Image by Jeffrey Anderson on Wikimedia Commons

Image by Jeffrey Anderson on Wikimedia Commons under CC BY-SA 3.0

Explain the concept to someone else. Remember, we can recall up to 90% of what we do, and what better way to put a language to use than by spreading it around! One of the most powerful ways to check your comprehension is to explain a concept to someone else. Discussing a grammar rule or pattern out loud will help you remember it, and having a friend or family member there to listen will give you a memory to associate with that concept. It will also help you identify concepts you don’t know quite as well—if you can’t easily explain it to someone else, chances are you don’t understand it fully yourself.

Be interested. One of the reasons so many students face the cram-and-forget dilemma mentioned above is simply that they’re uninterested in the material. Edward Bolles, author of “Remembering and Forgetting,” puts it best: “We remember what we understand; we understand only what we pay attention to; we pay attention to what we want.” So, don’t force yourself to study when you’re tired, distracted, or unmotivated—you won’t remember much of it anyway. If you really want to remember what you’re cramming in to your brain, you need to be present, interested, and excited to learn it.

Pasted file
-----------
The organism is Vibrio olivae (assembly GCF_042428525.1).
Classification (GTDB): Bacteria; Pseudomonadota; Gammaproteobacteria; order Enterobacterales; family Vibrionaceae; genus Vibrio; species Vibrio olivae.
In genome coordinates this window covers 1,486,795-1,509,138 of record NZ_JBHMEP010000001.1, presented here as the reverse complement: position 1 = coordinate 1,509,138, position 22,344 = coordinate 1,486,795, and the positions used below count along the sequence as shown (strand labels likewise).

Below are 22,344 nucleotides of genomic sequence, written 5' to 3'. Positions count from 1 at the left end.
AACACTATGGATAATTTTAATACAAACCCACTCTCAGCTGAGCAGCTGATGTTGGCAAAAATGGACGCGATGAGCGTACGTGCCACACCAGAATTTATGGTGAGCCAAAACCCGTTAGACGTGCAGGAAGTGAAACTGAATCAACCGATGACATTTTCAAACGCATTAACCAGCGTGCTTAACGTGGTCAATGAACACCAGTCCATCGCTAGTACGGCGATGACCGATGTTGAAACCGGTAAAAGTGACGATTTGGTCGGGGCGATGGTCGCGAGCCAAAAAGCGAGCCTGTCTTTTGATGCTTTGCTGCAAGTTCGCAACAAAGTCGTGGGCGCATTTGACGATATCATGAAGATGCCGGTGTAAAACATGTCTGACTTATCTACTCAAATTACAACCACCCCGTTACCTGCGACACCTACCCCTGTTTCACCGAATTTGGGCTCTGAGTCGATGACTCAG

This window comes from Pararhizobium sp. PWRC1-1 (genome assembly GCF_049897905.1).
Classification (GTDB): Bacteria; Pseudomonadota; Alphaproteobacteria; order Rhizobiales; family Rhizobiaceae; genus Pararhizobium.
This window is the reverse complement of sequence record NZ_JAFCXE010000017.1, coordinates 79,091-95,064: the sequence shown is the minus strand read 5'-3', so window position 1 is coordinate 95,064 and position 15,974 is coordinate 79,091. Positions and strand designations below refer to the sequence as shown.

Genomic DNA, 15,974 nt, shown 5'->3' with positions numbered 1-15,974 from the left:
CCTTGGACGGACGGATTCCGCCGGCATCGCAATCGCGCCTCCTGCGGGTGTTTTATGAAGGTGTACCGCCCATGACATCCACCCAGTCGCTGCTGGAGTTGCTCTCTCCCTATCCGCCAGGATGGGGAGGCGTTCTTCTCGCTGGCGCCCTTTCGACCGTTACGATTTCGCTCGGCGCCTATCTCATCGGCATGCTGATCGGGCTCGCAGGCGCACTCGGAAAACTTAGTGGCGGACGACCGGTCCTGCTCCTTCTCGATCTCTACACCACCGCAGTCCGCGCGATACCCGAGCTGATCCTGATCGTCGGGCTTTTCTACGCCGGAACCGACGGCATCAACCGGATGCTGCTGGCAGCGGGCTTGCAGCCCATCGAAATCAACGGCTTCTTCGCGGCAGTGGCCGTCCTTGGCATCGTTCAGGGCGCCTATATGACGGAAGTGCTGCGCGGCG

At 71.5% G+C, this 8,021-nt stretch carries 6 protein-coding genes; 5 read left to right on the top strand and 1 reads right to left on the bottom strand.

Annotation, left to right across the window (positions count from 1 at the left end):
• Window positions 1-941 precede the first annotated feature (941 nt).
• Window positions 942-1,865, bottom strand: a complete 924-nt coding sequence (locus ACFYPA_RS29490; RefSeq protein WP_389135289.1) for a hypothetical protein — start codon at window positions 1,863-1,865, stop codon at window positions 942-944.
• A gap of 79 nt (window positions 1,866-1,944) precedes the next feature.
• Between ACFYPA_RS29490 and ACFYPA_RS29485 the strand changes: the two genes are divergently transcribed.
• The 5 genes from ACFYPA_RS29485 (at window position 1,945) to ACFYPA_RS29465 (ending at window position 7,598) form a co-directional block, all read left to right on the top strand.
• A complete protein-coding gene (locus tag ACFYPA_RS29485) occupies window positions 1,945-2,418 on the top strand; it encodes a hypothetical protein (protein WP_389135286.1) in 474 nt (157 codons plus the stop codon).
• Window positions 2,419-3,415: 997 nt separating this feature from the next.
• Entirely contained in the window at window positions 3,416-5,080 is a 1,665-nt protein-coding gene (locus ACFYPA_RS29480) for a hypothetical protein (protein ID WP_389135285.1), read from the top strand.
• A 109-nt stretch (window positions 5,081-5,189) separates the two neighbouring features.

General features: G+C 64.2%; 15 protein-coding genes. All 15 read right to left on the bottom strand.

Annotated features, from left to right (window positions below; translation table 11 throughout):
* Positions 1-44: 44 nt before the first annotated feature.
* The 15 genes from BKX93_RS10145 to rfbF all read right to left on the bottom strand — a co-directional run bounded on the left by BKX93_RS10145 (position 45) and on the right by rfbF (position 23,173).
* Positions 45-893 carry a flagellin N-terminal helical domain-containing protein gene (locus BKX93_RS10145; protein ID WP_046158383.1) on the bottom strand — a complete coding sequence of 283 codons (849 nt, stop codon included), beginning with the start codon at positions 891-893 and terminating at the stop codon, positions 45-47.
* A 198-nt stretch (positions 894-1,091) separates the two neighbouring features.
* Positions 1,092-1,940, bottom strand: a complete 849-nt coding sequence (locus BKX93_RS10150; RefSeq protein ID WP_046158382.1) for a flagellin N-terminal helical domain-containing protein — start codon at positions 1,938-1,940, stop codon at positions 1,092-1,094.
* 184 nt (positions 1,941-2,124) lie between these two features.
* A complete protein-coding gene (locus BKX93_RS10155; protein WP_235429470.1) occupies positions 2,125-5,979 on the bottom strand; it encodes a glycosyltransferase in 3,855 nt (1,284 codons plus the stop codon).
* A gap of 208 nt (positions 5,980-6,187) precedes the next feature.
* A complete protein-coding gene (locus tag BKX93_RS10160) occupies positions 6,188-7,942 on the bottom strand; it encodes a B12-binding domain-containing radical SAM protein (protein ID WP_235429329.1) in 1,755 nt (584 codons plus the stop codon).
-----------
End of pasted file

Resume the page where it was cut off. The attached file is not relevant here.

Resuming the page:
Review often. This may be the advice you were dreading all along, but there’s really no way around this one—you need to review what you’ve learned. Plain and simple. Fortunately, we’ve done some leg work to make language review a lot easier for you. Transparent Language Online includes a language retention system, which we call “Learned Words and Phrases”.Our program automatically keeps track of learned content that you haven’t seen in a while, and brings it back into later sessions.  If you demonstrate that you still know it, it is tucked away for a future check.  If you struggle with it, Learned Words and Phrases refreshes it and notes that for future checks.